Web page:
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|The Prince and the Pauper||Mark Twain|
Chapter XXVII. In prison.
|Page 3 of 6||
There was a bit of Andrew's gossip which the King listened to with a lively interest--
"There is rumour that the King is mad. But in charity forbear to say _I_ mentioned it, for 'tis death to speak of it, they say."
His Majesty glared at the old man and said--
"The King is NOT mad, good man--and thou'lt find it to thy advantage to busy thyself with matters that nearer concern thee than this seditious prattle."
"What doth the lad mean?" said Andrews, surprised at this brisk assault from such an unexpected quarter. Hendon gave him a sign, and he did not pursue his question, but went on with his budget--
"The late King is to be buried at Windsor in a day or two--the 16th of the month--and the new King will be crowned at Westminster the 20th."
"Methinks they must needs find him first," muttered his Majesty; then added, confidently, "but they will look to that--and so also shall I."
"In the name of--"
But the old man got no further--a warning sign from Hendon checked his remark. He resumed the thread of his gossip--
"Sir Hugh goeth to the coronation--and with grand hopes. He confidently looketh to come back a peer, for he is high in favour with the Lord Protector."
"What Lord Protector?" asked his Majesty.
"His Grace the Duke of Somerset."
"What Duke of Somerset?"
"Marry, there is but one--Seymour, Earl of Hertford."
The King asked sharply--
"Since when is HE a duke, and Lord Protector?"
"Since the last day of January."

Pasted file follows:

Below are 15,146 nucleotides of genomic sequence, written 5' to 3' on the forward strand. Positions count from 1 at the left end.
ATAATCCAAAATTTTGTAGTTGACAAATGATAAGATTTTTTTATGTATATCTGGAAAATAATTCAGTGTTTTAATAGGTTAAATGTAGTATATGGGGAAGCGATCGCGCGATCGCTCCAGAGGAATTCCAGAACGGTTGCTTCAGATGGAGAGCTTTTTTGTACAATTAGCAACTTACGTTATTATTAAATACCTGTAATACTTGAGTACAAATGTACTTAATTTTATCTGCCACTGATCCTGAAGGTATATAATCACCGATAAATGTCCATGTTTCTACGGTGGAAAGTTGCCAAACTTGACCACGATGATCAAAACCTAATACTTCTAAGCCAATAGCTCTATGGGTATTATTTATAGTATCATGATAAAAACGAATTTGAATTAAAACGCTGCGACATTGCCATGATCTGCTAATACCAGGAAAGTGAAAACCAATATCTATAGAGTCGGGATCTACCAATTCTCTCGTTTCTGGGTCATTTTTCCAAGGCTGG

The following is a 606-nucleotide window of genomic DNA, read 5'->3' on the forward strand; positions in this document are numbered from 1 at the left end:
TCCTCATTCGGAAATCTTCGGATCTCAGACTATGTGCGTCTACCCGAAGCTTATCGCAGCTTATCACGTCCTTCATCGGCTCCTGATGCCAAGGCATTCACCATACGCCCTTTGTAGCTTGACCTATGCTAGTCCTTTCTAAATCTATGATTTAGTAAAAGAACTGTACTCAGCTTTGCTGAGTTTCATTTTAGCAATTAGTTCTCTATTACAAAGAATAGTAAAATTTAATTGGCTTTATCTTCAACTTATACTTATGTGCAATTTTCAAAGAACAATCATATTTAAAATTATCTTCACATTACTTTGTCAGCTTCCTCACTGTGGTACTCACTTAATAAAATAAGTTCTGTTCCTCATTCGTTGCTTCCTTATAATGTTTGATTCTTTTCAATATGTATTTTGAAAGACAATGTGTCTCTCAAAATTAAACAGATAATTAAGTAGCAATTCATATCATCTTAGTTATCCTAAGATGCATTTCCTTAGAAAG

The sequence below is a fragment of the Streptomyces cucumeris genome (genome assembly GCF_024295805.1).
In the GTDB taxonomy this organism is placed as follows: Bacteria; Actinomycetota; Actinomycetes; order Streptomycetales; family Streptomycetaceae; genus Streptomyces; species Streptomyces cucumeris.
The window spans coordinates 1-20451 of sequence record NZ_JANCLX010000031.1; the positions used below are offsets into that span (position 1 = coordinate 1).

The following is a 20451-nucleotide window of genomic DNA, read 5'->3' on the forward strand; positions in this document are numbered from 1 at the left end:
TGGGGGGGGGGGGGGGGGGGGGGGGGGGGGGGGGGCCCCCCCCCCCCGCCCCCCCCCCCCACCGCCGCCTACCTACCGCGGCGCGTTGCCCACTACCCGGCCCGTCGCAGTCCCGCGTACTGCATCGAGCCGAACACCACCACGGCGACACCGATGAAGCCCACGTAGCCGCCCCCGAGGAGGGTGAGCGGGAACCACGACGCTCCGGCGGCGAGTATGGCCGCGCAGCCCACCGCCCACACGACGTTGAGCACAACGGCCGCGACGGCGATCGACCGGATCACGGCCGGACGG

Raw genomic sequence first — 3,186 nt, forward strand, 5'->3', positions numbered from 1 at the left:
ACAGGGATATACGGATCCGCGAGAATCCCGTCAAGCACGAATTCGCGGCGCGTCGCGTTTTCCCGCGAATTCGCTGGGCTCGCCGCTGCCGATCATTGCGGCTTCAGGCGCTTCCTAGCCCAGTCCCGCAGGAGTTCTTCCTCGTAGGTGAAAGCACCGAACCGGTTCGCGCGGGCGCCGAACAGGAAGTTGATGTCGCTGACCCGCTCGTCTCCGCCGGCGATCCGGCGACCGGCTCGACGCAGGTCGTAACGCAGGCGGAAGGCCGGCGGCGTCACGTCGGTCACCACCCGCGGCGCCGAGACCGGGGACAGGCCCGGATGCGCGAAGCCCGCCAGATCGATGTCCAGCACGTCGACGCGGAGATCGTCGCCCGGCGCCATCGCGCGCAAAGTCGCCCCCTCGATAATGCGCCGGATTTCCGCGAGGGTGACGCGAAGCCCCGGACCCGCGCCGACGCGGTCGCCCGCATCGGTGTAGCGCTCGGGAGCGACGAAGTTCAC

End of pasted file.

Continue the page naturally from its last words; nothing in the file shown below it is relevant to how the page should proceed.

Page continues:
"And prithee who made him so?"
"Himself and the Great Council--with help of the King."
His Majesty started violently. "The KING!" he cried. "WHAT king, good sir?"
"What king, indeed! (God-a-mercy, what aileth the boy?) Sith we have but one, 'tis not difficult to answer--his most sacred Majesty King Edward the Sixth--whom God preserve! Yea, and a dear and gracious little urchin is he, too; and whether he be mad or no--and they say he mendeth daily--his praises are on all men's lips; and all bless him, likewise, and offer prayers that he may be spared to reign long in England; for he began humanely with saving the old Duke of Norfolk's life, and now is he bent on destroying the cruellest of the laws that harry and oppress the people."
This news struck his Majesty dumb with amazement, and plunged him into so deep and dismal a reverie that he heard no more of the old man's gossip. He wondered if the 'little urchin' was the beggar-boy whom he left dressed in his own garments in the palace. It did not seem possible that this could be, for surely his manners and speech would betray him if he pretended to be the Prince of Wales--then he would be driven out, and search made for the true prince. Could it be that the Court had set up some sprig of the nobility in his place? No, for his uncle would not allow that--he was all-powerful and could and would crush such a movement, of course. The boy's musings profited him nothing; the more he tried to unriddle the mystery the more perplexed he became, the more his head ached, and the worse he slept. His impatience to get to London grew hourly, and his captivity became almost unendurable.
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